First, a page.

All of which makes me feel petty certain that the national polls from the national newspapers are nothing more than desperate propaganda. Will it work? I doubt it. In fact, I think it will have the opposite effect to the one the 'No' commanders crave. It will make everyone voting ‘Yes’ even more determined to turn out and keep fighting. People will wonder just who the hell are the six out of ten people who are still determined to vote 'No'? They will assume these people must be from somewhere else because round here it seems like everyone is on the ‘Yes’ side.

I am confident that this will be yet another piece of failed propaganda which will backfire in the faces of those who have commissioned it.

We used to be told that the world was flat and we would burn in hell if we missed church. We used to be told that black people were genetically inferior to us and it was our God given mission to round them up as slaves. We were told that the Hillsborough catastrophe was caused by bestial, drunken fans who urinated on the dead. We were told that Saddam Hussein had the wherewithal and desire to hit us in 45 minutes flat. We were told that Jimmy Saville was a borderline saint and a charity hero.

In the end most big lies tend to fall apart. The lie of the national polls will be shredded on September 18th.

Oh and by the way. The South of Scotland is supposed to be the great Unionist heartland.....

Wednesday, August 6, 2014


So said Winston Churchill on the floor of the House of Commons in 1947. Famously. And how right he was. Over the last few months, I have done my share of spouting on about the glories of democracy from a variety of ‘Yes’ platforms. It is a common theme for all of us on the ‘Yes’ side of the fence. How could it not be when we once again find ourselves being governed by a bunch of old Etonians we never voted for.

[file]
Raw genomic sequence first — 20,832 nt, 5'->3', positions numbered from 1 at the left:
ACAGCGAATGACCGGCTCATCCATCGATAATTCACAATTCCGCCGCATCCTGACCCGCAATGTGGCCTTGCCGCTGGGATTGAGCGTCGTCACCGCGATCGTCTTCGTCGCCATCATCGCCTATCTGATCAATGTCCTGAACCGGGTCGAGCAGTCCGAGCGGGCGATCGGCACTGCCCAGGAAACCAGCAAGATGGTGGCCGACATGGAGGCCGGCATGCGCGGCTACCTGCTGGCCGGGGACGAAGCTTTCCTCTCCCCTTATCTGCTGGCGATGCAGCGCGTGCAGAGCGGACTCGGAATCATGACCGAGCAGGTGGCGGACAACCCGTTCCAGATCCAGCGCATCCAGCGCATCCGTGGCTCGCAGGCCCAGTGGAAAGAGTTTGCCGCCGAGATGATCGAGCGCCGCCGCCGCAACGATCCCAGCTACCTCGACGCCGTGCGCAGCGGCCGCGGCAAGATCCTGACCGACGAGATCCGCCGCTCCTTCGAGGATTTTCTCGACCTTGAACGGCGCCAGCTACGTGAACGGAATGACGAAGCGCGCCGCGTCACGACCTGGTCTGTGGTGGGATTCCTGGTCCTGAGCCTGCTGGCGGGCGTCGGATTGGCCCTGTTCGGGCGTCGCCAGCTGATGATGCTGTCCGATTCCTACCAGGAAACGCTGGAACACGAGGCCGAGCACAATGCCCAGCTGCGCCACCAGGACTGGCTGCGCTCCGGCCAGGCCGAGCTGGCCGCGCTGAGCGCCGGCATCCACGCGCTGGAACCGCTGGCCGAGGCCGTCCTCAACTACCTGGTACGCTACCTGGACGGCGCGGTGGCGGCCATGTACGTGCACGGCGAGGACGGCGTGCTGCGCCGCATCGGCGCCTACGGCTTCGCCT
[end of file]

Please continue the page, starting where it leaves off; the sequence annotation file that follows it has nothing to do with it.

Independence will mean that the five million people living in Scotland will finally have the chance to be governed by people we actually DID vote for.

The trouble is that they will still be politicians and they will almost certainly be a constant source of disappointment.

Last night I sat in front of the TV and I really wanted to find something to be positive about. Well, so much for that! As per usual we were treated to two hours of watching two undoubtedly smart and capable men behaving like a pair of spoilt kids in a primary school playground. Is this really the best that democracy can offer? By the end of the tawdry, pathetic spectacle I felt the same way that I always feel – I felt like putting a brick through the TV.

Except this time I was more angry than usual because this time I have been a part of  things rather than being a mere armchair observer. I have seen at first hand some of the thousands and thousands of good, decent people who are giving up their time and stepping out of their comfort zones to try and create something better.